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12 October 2020

Posted by Matt L T Smith

Writing Like a Metroidvania

After the session I led last term, exploring the rich visual imagery of the video game Outer Wilds, this week we are returning once again to video games as Antosh guides us through how to apply the environmental storytelling of a Metroidvania to our writing. For starters what is a Metroidvania? Put simply Metroidvania is a portmanteau of the video game series Metroid and Castlevania which are renowned for a style of gameplay where instead of progressing through levels you have one big world to explore, and areas within that world are gated behind key items that you must acquire to progress. In the case of Metroid, do you need to open the doors with the red shields covering them? Then you need the missiles to break through the barrier. 


Since the release of Super Metroid in 1993, the third entry in the franchise and what is considered the seminal turning point in the genre, the genre has evolved vastly and for the purposes of this session the easiest way to explain what constitutes a modern Metroidvania is: A Metroidvania is a genre of game in which the gameplay, progression and story is all dictated by and through the environment. And it’s this focus on story as told through the world that is what we are delving into for our session today. 


We look at examples such as Hollow Knight, a game that takes place in a dying Kingdom once ruled by bugs which has fallen into a state of calamity after an infection takes hold of the population. We look at the opening town of Dirtmouth where even the houses are bug-like in appearance, some have a hive-like quality about them and some look as if they could have even been hewn from the shells of giant bugs themselves. The houses are shuttered and the town is enveloped by dark on all four corners of the screen, only being lit up by a solitary streetlight over a bench where the Knight (a small horned bug whom the player inhabits) can rest his weary head if he so chooses. An elder village bug stands by the bench under the glow of the streetlight. Without having spoken to a single bug, without having climbed down the well into the decaying lands of Hallownest that rests in the dirt beneath our feet, we already know that something is wrong, and this fantastical world filled with all manner of creepy crawlies is in peril. 


In games like this the story is seldom spoon fed to us, save the occasional cryptic dialogue and unnerving characters that characterise the interactions in Hollow Knight and Dark Souls, we instead absorb these worlds and their stories by living in them. Whether we are a snot like ball of slime dropped from a pipe in the ceiling who has just stolen a headless body off the floor of a prison cell built for a giant long deceased skeleton, who clutches at a spear in his stomach, as in Dead Cells, or a forest spirit exploring an enchanted, but withering world, as in Ori and the Blind Forest, we are left to decipher the stories of these worlds through what we see.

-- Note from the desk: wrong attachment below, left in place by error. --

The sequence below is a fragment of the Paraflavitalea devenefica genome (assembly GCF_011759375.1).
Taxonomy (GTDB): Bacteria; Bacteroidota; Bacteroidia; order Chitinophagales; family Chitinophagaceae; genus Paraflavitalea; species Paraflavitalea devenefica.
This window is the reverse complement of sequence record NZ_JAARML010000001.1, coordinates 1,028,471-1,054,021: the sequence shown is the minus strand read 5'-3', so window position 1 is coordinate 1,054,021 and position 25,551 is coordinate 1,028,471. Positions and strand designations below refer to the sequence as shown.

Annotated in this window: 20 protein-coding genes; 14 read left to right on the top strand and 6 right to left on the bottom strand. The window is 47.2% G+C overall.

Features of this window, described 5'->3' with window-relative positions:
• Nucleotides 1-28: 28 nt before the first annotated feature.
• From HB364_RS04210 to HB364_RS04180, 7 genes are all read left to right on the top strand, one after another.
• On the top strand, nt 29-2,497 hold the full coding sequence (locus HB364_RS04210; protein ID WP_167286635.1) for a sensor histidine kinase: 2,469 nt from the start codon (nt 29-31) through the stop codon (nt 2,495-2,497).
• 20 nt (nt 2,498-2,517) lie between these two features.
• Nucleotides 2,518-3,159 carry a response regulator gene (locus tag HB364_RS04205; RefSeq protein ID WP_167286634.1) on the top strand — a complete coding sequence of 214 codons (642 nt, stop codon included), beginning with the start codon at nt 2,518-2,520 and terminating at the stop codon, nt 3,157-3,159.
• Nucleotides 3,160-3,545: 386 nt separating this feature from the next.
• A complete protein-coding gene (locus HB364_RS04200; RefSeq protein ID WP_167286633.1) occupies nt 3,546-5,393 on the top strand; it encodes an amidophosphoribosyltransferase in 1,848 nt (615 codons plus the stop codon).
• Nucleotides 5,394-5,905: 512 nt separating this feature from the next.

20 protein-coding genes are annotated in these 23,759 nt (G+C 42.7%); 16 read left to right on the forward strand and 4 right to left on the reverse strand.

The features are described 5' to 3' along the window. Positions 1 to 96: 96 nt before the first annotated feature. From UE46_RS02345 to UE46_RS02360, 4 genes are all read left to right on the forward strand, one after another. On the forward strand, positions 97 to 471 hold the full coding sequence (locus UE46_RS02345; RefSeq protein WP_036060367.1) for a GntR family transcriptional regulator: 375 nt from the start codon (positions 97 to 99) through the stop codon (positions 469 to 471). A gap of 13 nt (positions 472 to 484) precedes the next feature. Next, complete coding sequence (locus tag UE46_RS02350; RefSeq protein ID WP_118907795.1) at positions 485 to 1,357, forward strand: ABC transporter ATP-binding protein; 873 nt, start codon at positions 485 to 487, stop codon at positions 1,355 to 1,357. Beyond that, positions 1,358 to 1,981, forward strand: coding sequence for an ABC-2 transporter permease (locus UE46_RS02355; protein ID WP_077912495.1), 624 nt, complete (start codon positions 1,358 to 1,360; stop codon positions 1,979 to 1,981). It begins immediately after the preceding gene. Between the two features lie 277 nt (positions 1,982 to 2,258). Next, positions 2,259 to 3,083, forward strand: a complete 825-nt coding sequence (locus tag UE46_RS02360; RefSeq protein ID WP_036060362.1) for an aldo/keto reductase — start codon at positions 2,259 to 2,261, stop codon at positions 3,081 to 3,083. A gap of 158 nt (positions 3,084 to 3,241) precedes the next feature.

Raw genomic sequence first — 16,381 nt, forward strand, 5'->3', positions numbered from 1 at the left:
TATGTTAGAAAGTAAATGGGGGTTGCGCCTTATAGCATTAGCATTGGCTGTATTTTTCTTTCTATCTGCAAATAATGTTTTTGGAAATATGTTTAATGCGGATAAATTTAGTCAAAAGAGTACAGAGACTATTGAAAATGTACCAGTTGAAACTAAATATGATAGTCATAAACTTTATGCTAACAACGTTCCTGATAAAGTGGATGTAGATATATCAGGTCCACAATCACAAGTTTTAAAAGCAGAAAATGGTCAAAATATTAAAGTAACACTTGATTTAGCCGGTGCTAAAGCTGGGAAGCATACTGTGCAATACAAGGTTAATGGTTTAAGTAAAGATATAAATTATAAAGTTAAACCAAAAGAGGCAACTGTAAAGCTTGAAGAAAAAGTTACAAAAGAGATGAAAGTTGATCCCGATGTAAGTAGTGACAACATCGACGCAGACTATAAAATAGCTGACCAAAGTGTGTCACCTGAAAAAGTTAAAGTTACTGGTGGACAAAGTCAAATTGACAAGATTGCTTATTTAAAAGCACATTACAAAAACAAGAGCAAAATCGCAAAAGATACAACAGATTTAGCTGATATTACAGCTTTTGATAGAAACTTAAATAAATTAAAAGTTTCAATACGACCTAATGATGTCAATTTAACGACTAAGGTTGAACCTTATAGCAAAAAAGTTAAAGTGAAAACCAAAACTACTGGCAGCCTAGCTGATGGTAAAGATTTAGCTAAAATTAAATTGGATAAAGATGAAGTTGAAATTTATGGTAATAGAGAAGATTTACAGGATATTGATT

So with all of this in mind Antosh sets us about writing our own environment. How can we tell a story through just describing a vivid world in all of it’s complex detail? Once we finish sketching out our own little worlds, to add to things I bring in a follow up exercise working off of the world of The Legend of Zelda. 


The games in the Zelda series ostensibly all take place within a shared canon, with characters that reincarnate from previous iterations of themselves. What this allows the Zelda games to do is tell the same story over and over again. There is an ancient malevolent evil force, who is often either Ganondorf or his pig demon form Ganon, a hero, named Link, and a Princess, named Zelda, who must stop him. Most of the core games in the series (with some exceptions) follow this basic story. There are repetitions in the Zelda series, key details that usually remain the same, but what almost always drastically changes is the environment. Most of the older games take place in the Kingdom of Hyrule and it’s vast fields, rivers and desert, but the Zelda game Windwaker asks: What if Hyrule were submerged in a great flood and the world was reduced to nothing, but vast oceans and tiny island settlements built on what was once the tops of mountains? The story remains much the same beyond its continuity, there is an evil entity and it must be defeated, but the drastic changes to the environment is what makes the story new. I show off an image from The Legend of Zelda: Breath of the Wild (a huge sprawling Zelda game often praised for its deep exploration) of a scene you can stumble across in the vast desert of the gargantuan skeleton of a whale. This scene, as something self contained, is awe inspiring, and like much of the games we have been talking about it makes us ask the question: What happened here? And to keen fans of the Zelda series this scene may carry more significance, as a reference to the great flying whale deities of previous Zelda games. It stands as a core thesis of what the world of Breath of the Wild is: The Kingdom of Hyrule in a state of decay. 


So the task I set for the group, working from Zelda, is how does the story told in your environment change if you apply enough time and pressure? What if the world has flooded or is in a state of post-apocalypse? How does that change the scene you’ve just set out?


And that’s it for this week. It was wonderful to explore how other mediums can influence our writing practice and give us a new perspective to look at our writing through, and as always incredibly grateful to the Mayflower and Artfulscribe for giving us the space to delve into these new and exciting lenses.  

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